11 Leave & childcare Where is the research on w-l outcomes (& do we need it)? Australian qual studies on uptake of leave Family/parenting strains, turnover AWALI – uptake of paid leave (*mothers*) AU qual studies on childcare Women’s employment participation, reduced work-family stress

12 What does it take …… ? ‘Best Buy’ Head Office – U.S Results-Only Work Environment (ROWE) Employee and manager training, executive support Flexible work the norm, regardless of gender, life stage, work role Culture & practices: employees “do whatever they want, whenever they want, as long as the work gets done” Workers change work arrangements without asking permission

13 But wait, it’s complicated ……. “boundaryless” jobs & “greedy organisations” Task & time autonomy, responsibility for work & outcomes Performance linked to job security & promotion Focus on high commitment to achieving work goals, no matter what the work hours required to achieve performance targets within strict deadlines A large number of Dutch workers “find themselves trapped in a cycle of unfinished tasks and after-hours duties despite new laws and regulations that broaden the individual possibilities to choose the desired amount of working hours” van Echtelt et al (2006)

14 International studies – meta-analyses N = 8 Organisational culture.27 -.31 Workload. 45 -.65

15 Educating Professionals Creating and Applying Knowledge Engaging our Communities In sum…..

16 Policy/practiceEvidence Rating  Other considerations Flexible work arrangements  Offer a range AU (WLI) International (health/ org outcomes)  workload, culture Work hours (actual & expected)  Cap at average of 40–41 hrs (?) AU & Int  Fit with preferences Paid leave – recreational & parental/care  Encourage/mandate uptake AU & Int (qual) ? Men’s participation in parenting/ care (AU, Int) Women’s employment participation Infant/child health Psych research: rest & recovery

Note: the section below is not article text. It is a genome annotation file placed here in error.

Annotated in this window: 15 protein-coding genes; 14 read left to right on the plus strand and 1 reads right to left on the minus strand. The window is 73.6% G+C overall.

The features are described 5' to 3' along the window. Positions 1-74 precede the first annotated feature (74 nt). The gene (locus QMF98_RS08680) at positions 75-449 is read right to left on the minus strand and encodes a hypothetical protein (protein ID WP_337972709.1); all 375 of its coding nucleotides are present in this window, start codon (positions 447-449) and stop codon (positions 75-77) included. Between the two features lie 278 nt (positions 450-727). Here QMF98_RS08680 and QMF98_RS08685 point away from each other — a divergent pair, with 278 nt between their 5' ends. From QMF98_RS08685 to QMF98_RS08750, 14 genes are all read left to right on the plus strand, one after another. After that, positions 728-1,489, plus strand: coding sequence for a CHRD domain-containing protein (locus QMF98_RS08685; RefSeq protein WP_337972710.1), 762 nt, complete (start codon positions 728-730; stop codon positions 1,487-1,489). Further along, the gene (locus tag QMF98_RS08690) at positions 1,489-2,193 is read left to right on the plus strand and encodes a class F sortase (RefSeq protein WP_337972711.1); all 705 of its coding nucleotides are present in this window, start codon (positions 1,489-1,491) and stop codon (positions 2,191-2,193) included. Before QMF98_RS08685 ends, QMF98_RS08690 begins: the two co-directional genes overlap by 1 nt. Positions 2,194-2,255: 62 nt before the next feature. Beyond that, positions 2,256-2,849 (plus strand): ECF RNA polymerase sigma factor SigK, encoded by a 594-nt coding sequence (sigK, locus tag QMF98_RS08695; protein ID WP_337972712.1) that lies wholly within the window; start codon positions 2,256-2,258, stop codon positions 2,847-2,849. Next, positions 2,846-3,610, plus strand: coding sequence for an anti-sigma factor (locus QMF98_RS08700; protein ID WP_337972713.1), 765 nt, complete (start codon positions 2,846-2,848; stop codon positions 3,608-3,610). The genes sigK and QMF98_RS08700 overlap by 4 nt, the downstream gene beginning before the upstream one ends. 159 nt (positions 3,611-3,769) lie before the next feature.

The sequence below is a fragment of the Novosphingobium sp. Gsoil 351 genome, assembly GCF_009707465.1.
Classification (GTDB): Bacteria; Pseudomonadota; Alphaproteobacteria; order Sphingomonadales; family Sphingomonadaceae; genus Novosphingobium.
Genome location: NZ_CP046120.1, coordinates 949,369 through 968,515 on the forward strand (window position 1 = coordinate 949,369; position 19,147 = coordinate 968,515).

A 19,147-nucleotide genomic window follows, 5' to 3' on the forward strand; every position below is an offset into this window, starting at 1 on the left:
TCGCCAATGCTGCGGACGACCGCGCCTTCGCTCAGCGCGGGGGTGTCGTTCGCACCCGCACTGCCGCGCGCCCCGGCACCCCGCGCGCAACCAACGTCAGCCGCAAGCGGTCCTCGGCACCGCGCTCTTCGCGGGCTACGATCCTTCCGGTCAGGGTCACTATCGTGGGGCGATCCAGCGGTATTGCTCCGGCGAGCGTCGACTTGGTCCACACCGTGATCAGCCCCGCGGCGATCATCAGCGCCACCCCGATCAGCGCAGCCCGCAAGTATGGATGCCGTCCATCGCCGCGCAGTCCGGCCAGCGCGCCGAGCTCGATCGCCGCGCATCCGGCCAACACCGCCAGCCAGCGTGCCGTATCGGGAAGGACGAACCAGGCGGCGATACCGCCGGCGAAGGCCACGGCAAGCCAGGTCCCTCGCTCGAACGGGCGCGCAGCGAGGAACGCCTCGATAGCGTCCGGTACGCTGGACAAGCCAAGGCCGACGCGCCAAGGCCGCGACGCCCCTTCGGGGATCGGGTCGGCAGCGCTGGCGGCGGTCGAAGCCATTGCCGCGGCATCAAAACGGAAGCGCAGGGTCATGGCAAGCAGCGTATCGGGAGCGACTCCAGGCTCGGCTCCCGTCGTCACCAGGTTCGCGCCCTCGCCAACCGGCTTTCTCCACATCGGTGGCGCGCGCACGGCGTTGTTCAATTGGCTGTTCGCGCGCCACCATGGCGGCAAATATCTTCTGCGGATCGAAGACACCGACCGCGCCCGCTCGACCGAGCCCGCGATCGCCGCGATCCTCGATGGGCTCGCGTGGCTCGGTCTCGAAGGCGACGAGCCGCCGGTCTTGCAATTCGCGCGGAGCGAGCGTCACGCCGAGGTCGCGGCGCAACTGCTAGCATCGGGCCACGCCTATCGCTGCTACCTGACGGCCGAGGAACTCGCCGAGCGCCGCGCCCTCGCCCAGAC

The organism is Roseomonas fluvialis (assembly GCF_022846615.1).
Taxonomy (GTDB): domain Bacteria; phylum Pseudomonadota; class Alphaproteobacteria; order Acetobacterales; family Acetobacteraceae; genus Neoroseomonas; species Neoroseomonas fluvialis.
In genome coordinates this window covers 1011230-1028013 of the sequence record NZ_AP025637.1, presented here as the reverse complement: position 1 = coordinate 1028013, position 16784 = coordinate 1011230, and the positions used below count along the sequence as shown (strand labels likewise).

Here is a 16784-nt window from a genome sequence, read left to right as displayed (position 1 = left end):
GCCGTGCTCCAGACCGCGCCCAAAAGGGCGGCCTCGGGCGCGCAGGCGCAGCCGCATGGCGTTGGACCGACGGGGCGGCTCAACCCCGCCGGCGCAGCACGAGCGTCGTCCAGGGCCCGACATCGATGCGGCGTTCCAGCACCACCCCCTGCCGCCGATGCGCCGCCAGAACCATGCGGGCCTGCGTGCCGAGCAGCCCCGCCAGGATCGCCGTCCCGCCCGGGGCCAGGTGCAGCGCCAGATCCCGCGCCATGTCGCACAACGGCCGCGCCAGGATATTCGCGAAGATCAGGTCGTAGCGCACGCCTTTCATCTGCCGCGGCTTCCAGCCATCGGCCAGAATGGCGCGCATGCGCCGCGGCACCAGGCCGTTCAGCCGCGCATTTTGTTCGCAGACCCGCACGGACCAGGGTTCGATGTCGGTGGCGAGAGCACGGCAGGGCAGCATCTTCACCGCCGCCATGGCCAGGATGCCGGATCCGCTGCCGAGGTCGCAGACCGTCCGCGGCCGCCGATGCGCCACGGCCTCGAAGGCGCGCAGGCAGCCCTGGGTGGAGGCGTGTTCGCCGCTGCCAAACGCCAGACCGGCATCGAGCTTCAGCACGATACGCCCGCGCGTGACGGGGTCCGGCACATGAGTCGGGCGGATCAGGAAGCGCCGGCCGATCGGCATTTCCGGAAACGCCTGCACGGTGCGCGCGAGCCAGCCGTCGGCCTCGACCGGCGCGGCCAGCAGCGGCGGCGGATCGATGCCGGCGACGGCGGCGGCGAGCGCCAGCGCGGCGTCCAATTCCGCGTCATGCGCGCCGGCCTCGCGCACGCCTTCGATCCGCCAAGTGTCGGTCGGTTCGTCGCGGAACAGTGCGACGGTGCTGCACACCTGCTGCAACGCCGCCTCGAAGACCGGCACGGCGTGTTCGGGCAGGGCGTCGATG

17 Policy/practiceEvidence Rating  Other considerations Childcare services  Organisations & governments AU & Int (qual) ? Women’s employment participation Workload AU & Int Qual & Quant  ‘deal breaker’ CultureAU & Int Qual & Quant  ‘catalyst’ Policy is necessary but not sufficient

18 How do you change workplace cultures? Make non-standard work practices mainstream Not “special consideration” for “privileged few” eg Best Buy in the U.S Managers & supervisors embody & communicate organisational culture Supervisor training Address “unintended consequences” Outcomes speak louder than policies Protect against economic, social & career penalties For employees and supportive managers Importance of supportive co-workers

19 We shall not cease from exploration And the end of all our exploring Will be to arrive where we started And know the place for the first time T.S Eliot, Four Quartets


21 21 24/7 access to email & work tasks Feel competent, productive, in control, enjoy flexibility Development of collective norm of being constantly available & responsive Feelings of compulsion to remain constantly connected & up-to-date Lack of ‘downtime’ in non-work hours, increased stress Mazmanian et al (2013). The Autonomy Paradox: The Implications of Mobile Email Devices for Knowledge Professionals. Organization Science

22 We shape our tools and afterwards our tools shape us Marshall McLuhan (1994)

23 Natalie Skinner Senior Research Fellow Centre for Work + Life University of South Australia (08) 8302 4250 for-Work-Life/